Pob Pee Fah

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Pob Pee Fah
Opening sequence
Opening theme "Pee Nang Fah"
Country of origin Thailand
No. of seasons 1
No. of episodes 14
Running time approx. 50 minutes (per episode)
Original network BBTV Channel 7
Original release 1997

Pob Pee Fah (Thai: ปอบผีฟ้า; rtgsPop Phi Fa) is a Thai ghost story, made as a TV series (known as a lakorn, the Thai equivalent of a soap opera). Set partly in the 19th century, it shares some plot details with an earlier series, Jao Nang, which aired in 1990, and on which some observers believe it was based.

Pob Pee Fah was considered by many to be one of the scariest of Thai lakorns, and actress Woranut Wongsawan, appearing in her first lakorn, claimed in a later interview that a real Pee Fah (a type of Thai ghost) appeared during the shooting of one of the scenes.

The legend[edit]

The story is based on an old Thai legend of a type of ghost or spirit known as a Pee Fah (Thai: ผีฟ้า), or Phi Pop (Thai: ผีปอบ).

The Pee Fah needs to possess a host in order to live, and only leaves the host's body when the host is asleep. Before the host dies, the Pee Fah must find a new host in which it can reside, and that is achieved by inducing the new victim to consume saliva from the old host. These ghosts are powerful and fearful, and if one succeeds in entering someone, it will possess them for life, feeding on the intestines and blood of human victims.

A Pee Fah can be banished from its host by the performance of a special dance, in which the exorcist moves in whirlpool-like motions. The ghost is drawn out by the whirling effects, and so leaves the host's body.

The original version of the legend tells of a Prince who was a practitioner of magic, and who discovered an incantation that enabled him to enter and possess the bodies of living victims. On one occasion when the prince said the magic words to enter the body of an animal, his servant overheard him, and used the words to enter the vacated body of the Prince.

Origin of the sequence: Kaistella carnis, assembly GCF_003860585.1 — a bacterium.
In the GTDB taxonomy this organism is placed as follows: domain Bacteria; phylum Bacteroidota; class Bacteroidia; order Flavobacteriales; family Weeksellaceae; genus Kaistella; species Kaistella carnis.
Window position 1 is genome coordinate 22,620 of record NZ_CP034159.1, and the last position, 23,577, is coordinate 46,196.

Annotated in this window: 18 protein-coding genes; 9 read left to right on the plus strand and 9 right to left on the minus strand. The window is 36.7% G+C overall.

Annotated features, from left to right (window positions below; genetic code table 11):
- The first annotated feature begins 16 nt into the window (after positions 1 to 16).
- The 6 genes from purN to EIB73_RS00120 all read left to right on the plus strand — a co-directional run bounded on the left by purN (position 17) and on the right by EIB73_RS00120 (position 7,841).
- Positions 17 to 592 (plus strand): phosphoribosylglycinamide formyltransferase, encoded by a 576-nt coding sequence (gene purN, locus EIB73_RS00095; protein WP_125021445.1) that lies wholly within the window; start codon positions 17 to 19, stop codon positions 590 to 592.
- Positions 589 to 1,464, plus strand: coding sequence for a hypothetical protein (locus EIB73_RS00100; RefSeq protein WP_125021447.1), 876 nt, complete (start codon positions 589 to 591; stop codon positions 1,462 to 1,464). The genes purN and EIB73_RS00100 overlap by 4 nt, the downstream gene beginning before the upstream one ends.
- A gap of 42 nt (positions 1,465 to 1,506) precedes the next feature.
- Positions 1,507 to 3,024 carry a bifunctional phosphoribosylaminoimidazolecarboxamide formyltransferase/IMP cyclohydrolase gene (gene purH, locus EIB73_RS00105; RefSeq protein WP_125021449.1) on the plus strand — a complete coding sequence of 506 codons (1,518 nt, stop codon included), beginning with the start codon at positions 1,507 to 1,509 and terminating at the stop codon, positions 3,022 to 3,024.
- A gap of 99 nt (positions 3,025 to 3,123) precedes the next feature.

The Prince, having discovered his servant's action, entered the body of a bird and flew to his wife to seek help. Between them they destroyed the body of the servant. Next, the prince (in the bird's body) challenged the servant (in the prince's body) to enter the body of an animal. When the servant foolishly entered and took control of the animal's body, the real Prince re-entered his own body, leaving the spirit of the servant with no body of his own to return to.

From that day on, the spirit of the servant was condemned to seeking a succession of new hosts.[1]

Plot summary[edit]

Pob Pee Fah tells the tale of a princess, how she is originally possessed by a spirit or ghost known as a Pee Fah, or Pee Pob, and how the ghost subsequently takes possession of her descendants, one generation at a time.

First Generation[edit]

In the 19th century, in the northeast of Thailand, Princess Nang Fah leaves her palace with two of her royal servants, to go and live in a rural village. At the time, the area is being haunted by a fearful spirit, the Pee Fah, which, according to legend, possesses its hosts and, using their bodies, feasts on the intestines and blood of its human victims.